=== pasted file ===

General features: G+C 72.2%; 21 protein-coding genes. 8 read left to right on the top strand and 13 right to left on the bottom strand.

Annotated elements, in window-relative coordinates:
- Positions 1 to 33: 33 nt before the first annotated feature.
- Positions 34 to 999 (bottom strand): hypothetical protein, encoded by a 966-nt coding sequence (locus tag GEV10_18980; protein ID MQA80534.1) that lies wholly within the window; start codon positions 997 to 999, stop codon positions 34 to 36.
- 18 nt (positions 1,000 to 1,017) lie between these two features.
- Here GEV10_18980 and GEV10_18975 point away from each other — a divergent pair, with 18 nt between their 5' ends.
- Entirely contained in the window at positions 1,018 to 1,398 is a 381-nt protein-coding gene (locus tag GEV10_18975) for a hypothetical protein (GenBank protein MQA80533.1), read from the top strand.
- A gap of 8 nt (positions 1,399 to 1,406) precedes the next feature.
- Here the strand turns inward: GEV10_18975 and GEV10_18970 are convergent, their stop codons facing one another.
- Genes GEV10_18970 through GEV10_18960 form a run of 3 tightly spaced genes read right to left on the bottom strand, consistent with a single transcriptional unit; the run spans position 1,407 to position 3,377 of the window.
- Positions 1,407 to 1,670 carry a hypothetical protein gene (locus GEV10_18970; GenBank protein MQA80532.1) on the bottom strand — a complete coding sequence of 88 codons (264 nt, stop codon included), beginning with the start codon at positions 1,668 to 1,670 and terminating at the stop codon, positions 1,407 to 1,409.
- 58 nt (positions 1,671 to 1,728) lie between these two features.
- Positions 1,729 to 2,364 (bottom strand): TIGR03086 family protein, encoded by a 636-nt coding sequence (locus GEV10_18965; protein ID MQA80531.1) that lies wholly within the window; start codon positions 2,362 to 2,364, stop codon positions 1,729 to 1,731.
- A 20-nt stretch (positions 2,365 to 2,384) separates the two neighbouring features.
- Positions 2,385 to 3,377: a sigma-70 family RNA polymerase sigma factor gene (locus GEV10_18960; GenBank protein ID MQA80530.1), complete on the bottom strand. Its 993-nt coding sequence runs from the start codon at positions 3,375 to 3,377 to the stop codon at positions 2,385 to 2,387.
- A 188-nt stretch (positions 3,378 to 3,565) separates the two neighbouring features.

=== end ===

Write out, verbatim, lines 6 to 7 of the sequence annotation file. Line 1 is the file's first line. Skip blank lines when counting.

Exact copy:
- Here GEV10_18980 and GEV10_18975 point away from each other — a divergent pair, with 18 nt between their 5' ends.
- Entirely contained in the window at positions 1,018 to 1,398 is a 381-nt protein-coding gene (locus tag GEV10_18975) for a hypothetical protein (GenBank protein MQA80533.1), read from the top strand.